But if the Roadster seemed too modern for the conservative tastes of the day, the Renown went too far the other way; it was a knife-edged box of a family saloon so square and upright in confronting the science of aerodynamics that it was as retardataire as the Top Hat Bentley or the most commodious Rolls-Royce limousine.

As a caricature of the ancient works of Messrs Hooper, Mulliner and Gurney Nutting, the Renown had its peculiar charms for those content to tootle round town or view the countryside at 50mph as though they were goldfish in a wheeled aquarium, for if the aerodynamics were appalling, the visibility was wonderful - if only bodies now could match such thin pillars.

As the gene pool of the Mayflower, however, the Renown was not a success; the little car inherited its knife-edge lines and half-acre of flat glass, but then the designers lost their senses, enclosed the headlamps to give it a slab front and dispensed with wings to give it slab sides too. The wheelbase was far too short for such bulk and too narrow for the height; the two doors looked disproportionately wide, but there was not space enough for four. Inside, the rear seat was uncomfortably cramped over the rear axle; I swear that after a journey of any length, if two passengers had occupied it they emerged with one buttock squared into a block, for the interior was knife-edged too.

Knife edges distinguished the Mayflower from its bulbous peers the Austin Somerset and Morris Oxford, but in mating the slab-side style clichés of the day with those of much grander cars made decades earlier, the Mayflower in its way looked as absurd as did the bloated Crosley, the only home-grown American baby car, that strove in miniature to mimic the cuss of its huge contemporaries from Hudson and Packard.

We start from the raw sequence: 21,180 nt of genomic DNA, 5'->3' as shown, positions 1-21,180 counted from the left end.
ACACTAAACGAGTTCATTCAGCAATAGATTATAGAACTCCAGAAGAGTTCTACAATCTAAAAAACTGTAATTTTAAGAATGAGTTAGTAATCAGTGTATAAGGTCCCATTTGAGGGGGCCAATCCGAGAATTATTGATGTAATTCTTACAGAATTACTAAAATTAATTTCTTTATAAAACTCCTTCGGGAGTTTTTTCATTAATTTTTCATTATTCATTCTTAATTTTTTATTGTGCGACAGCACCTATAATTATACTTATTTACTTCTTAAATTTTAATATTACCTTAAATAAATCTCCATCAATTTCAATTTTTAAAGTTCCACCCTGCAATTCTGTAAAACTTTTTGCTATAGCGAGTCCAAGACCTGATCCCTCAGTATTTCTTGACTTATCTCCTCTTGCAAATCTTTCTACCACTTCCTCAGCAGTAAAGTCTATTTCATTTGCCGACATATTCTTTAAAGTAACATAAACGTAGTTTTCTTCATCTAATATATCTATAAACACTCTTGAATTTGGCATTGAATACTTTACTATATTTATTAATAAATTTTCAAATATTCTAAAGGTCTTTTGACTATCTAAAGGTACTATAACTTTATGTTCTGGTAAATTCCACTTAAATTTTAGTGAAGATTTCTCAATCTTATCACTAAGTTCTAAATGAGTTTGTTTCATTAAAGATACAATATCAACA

The Mayflower made one point and one point only; that design must be proportionate. A small car cannot be a large writ small. In attempting to be a small Renown it claimed to be a car of quality, a rival for the baby Lanchester perhaps (another absurd car), but hidden beneath its pretentious skin lay the pre-war engine of the Standard Ten, reliable but sluggish and desperately old-fashioned.

Mated to the three-speed gearbox of the Standard Vanguard it proved quietly flexible, but if the outright performance was better than the smaller Morris Minor, the steering and roadholding were not: "Handling just isn't," was the comment of one writer.

The Mayflower lasted for four seasons. Total production was some 35,000, an astonishing figure for so ugly, pretentious, unconvincing and nasty a small car. Nothing inexpensive could be done to improve its stunted lines. To make any sense it needed a longer wheelbase and four doors, but as it was a monocoque construction such changes were impossible.

A drop-head version was attempted, but only 10 were made, probably because the basic structure was too weakened without a roof to make it rigid.

The Mayflower died in 1953, to be replaced by a new Standard Eight and Ten - another ugly little runt, but coherently so and, with four doors, cheap and practical. Second Lieutenant Holt now has his umpteenth Mercedes and I go to the opera on the District Line.